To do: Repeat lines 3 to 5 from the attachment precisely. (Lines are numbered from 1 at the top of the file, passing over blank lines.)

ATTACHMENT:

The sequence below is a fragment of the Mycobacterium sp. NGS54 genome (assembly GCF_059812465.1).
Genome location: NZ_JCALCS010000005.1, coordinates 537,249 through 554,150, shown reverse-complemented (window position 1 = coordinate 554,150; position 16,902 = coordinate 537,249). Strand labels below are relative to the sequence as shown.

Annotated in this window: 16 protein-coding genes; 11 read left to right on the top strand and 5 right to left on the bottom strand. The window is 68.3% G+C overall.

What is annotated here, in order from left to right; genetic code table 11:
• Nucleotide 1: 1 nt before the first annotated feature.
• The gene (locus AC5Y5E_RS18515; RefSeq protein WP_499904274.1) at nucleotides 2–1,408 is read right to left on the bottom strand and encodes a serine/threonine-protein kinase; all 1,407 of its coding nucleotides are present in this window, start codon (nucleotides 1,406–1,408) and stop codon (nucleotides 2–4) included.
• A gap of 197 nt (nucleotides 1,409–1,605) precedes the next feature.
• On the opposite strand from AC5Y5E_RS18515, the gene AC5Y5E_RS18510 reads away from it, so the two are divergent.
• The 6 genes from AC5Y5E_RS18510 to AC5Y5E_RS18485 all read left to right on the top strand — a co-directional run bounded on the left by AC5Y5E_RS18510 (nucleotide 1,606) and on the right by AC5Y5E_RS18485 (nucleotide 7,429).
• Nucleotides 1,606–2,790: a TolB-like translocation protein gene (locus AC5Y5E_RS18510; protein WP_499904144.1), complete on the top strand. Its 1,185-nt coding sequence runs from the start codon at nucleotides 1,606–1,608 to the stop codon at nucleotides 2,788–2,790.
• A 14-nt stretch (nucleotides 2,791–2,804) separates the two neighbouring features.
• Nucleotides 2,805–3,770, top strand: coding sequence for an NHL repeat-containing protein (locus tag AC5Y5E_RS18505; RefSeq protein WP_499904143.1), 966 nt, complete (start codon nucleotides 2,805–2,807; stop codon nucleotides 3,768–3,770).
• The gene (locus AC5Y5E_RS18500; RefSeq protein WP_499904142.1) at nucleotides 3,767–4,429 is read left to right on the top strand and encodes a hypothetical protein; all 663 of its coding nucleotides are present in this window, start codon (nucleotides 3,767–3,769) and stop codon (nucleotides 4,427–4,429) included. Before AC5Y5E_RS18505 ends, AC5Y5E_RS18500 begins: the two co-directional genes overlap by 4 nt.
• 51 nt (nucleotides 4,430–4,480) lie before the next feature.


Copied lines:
Annotated in this window: 16 protein-coding genes; 11 read left to right on the top strand and 5 right to left on the bottom strand. The window is 68.3% G+C overall.

What is annotated here, in order from left to right; genetic code table 11:
• Nucleotide 1: 1 nt before the first annotated feature.